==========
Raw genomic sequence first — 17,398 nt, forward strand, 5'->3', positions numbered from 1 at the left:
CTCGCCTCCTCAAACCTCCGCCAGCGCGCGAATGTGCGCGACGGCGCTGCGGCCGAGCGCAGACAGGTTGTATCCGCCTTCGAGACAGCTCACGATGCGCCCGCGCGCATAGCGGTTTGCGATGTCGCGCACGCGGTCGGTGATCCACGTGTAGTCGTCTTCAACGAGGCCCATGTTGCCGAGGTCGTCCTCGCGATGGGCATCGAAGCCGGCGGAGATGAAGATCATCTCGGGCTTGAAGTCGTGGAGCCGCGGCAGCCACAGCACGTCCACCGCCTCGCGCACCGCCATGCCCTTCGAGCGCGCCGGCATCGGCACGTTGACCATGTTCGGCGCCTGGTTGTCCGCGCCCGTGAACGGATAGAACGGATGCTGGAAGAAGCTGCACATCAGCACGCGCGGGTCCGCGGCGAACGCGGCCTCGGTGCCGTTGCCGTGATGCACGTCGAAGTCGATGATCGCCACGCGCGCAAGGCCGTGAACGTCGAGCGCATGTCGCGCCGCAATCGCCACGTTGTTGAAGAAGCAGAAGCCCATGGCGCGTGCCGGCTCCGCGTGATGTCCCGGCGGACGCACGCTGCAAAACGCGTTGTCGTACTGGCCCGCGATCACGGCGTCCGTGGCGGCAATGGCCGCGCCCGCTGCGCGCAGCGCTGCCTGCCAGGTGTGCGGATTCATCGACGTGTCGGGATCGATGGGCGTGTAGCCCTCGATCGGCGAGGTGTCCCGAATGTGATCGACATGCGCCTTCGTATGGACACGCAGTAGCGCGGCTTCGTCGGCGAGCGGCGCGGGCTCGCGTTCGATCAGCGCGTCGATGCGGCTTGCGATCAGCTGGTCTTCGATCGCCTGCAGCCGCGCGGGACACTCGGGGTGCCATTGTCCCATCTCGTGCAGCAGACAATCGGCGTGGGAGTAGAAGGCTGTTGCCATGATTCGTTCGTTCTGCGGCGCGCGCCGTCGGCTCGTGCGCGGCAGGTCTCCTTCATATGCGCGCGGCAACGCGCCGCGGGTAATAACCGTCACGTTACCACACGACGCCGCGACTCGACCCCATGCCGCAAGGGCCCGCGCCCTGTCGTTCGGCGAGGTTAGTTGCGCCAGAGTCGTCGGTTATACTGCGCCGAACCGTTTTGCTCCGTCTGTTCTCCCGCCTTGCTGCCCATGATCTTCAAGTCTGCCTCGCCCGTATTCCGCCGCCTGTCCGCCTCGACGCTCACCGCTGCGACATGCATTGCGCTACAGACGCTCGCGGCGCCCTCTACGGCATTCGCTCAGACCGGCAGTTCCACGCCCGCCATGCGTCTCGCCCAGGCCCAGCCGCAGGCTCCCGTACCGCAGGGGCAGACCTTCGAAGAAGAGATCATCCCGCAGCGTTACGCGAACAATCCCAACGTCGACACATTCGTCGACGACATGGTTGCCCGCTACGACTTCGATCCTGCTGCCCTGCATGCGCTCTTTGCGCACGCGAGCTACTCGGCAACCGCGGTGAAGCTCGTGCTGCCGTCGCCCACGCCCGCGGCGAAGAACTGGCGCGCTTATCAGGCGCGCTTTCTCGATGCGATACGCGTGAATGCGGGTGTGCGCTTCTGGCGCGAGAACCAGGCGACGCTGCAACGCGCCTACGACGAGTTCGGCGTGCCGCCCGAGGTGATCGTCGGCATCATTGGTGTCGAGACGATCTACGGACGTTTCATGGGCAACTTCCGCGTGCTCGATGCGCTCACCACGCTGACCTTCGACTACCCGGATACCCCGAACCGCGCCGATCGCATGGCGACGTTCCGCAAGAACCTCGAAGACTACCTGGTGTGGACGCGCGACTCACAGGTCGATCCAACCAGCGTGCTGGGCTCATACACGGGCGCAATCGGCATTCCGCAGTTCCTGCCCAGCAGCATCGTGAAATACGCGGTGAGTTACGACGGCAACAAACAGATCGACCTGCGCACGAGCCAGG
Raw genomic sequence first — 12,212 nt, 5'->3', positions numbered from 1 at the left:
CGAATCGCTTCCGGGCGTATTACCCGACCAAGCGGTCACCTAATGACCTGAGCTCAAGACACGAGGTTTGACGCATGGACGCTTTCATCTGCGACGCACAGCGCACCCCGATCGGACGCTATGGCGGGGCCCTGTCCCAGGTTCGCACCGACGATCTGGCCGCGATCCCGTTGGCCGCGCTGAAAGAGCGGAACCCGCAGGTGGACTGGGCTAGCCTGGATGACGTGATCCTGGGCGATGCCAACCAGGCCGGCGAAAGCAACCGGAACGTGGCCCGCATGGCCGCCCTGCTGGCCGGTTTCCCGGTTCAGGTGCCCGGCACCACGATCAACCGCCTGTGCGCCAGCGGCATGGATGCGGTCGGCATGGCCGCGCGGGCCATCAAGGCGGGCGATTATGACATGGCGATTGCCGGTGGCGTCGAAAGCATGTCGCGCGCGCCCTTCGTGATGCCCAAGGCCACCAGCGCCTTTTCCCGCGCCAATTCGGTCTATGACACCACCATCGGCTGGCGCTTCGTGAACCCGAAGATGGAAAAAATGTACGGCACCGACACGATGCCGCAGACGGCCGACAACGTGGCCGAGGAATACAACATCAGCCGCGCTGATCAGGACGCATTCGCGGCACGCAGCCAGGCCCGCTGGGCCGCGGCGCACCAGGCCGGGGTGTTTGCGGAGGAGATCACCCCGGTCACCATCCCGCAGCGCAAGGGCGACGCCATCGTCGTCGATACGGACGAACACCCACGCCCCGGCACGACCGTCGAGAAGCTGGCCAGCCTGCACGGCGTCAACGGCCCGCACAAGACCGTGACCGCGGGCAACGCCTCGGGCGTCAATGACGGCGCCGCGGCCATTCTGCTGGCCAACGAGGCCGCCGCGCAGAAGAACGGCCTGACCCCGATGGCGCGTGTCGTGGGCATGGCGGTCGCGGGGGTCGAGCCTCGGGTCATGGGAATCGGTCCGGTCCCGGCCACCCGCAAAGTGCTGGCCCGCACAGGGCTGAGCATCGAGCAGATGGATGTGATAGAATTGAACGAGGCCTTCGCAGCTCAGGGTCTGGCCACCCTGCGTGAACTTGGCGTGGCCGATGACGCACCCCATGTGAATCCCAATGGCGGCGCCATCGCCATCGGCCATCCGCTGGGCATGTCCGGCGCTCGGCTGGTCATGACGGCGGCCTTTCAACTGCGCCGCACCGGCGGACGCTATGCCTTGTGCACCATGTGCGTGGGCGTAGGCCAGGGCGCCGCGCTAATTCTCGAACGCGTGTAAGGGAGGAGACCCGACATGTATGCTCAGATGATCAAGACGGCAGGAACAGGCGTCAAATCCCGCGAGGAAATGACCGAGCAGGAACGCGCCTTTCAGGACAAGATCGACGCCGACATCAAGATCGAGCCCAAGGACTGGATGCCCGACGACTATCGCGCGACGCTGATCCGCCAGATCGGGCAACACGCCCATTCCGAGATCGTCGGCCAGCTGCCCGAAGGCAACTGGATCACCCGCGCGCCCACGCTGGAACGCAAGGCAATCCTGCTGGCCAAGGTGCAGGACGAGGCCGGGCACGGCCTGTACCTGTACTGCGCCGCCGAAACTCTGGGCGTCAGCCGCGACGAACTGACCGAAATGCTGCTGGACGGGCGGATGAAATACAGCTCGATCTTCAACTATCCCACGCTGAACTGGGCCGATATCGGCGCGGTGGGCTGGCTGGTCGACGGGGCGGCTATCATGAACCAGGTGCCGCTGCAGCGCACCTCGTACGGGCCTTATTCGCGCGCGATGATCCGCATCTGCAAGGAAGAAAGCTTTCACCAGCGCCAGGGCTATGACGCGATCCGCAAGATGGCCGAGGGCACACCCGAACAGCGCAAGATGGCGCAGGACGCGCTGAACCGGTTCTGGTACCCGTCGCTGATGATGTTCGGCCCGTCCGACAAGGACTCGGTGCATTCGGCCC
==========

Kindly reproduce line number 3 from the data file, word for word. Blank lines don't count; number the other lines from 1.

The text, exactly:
Raw genomic sequence first — 12,212 nt, 5'->3', positions numbered from 1 at the left: